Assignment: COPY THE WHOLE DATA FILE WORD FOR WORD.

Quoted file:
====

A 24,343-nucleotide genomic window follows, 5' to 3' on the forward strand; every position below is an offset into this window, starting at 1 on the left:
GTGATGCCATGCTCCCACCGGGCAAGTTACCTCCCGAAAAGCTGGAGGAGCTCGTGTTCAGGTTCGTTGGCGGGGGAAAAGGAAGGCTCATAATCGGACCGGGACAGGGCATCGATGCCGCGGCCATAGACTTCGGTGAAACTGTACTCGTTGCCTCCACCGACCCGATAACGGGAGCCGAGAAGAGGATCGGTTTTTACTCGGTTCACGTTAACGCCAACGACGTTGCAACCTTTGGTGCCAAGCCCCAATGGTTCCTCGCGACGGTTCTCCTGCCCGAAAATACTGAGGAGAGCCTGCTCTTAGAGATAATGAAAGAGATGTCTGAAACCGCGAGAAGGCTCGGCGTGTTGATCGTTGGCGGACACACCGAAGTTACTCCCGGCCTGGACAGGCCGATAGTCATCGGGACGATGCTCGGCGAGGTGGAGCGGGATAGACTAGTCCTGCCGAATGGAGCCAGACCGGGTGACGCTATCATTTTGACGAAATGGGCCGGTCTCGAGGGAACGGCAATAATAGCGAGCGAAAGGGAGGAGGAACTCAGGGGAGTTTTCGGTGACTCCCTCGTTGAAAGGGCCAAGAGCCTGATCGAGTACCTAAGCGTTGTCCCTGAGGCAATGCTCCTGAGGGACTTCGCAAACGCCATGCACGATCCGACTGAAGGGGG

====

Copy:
A 24,343-nucleotide genomic window follows, 5' to 3' on the forward strand; every position below is an offset into this window, starting at 1 on the left:
GTGATGCCATGCTCCCACCGGGCAAGTTACCTCCCGAAAAGCTGGAGGAGCTCGTGTTCAGGTTCGTTGGCGGGGGAAAAGGAAGGCTCATAATCGGACCGGGACAGGGCATCGATGCCGCGGCCATAGACTTCGGTGAAACTGTACTCGTTGCCTCCACCGACCCGATAACGGGAGCCGAGAAGAGGATCGGTTTTTACTCGGTTCACGTTAACGCCAACGACGTTGCAACCTTTGGTGCCAAGCCCCAATGGTTCCTCGCGACGGTTCTCCTGCCCGAAAATACTGAGGAGAGCCTGCTCTTAGAGATAATGAAAGAGATGTCTGAAACCGCGAGAAGGCTCGGCGTGTTGATCGTTGGCGGACACACCGAAGTTACTCCCGGCCTGGACAGGCCGATAGTCATCGGGACGATGCTCGGCGAGGTGGAGCGGGATAGACTAGTCCTGCCGAATGGAGCCAGACCGGGTGACGCTATCATTTTGACGAAATGGGCCGGTCTCGAGGGAACGGCAATAATAGCGAGCGAAAGGGAGGAGGAACTCAGGGGAGTTTTCGGTGACTCCCTCGTTGAAAGGGCCAAGAGCCTGATCGAGTACCTAAGCGTTGTCCCTGAGGCAATGCTCCTGAGGGACTTCGCAAACGCCATGCACGATCCGACTGAAGGGGG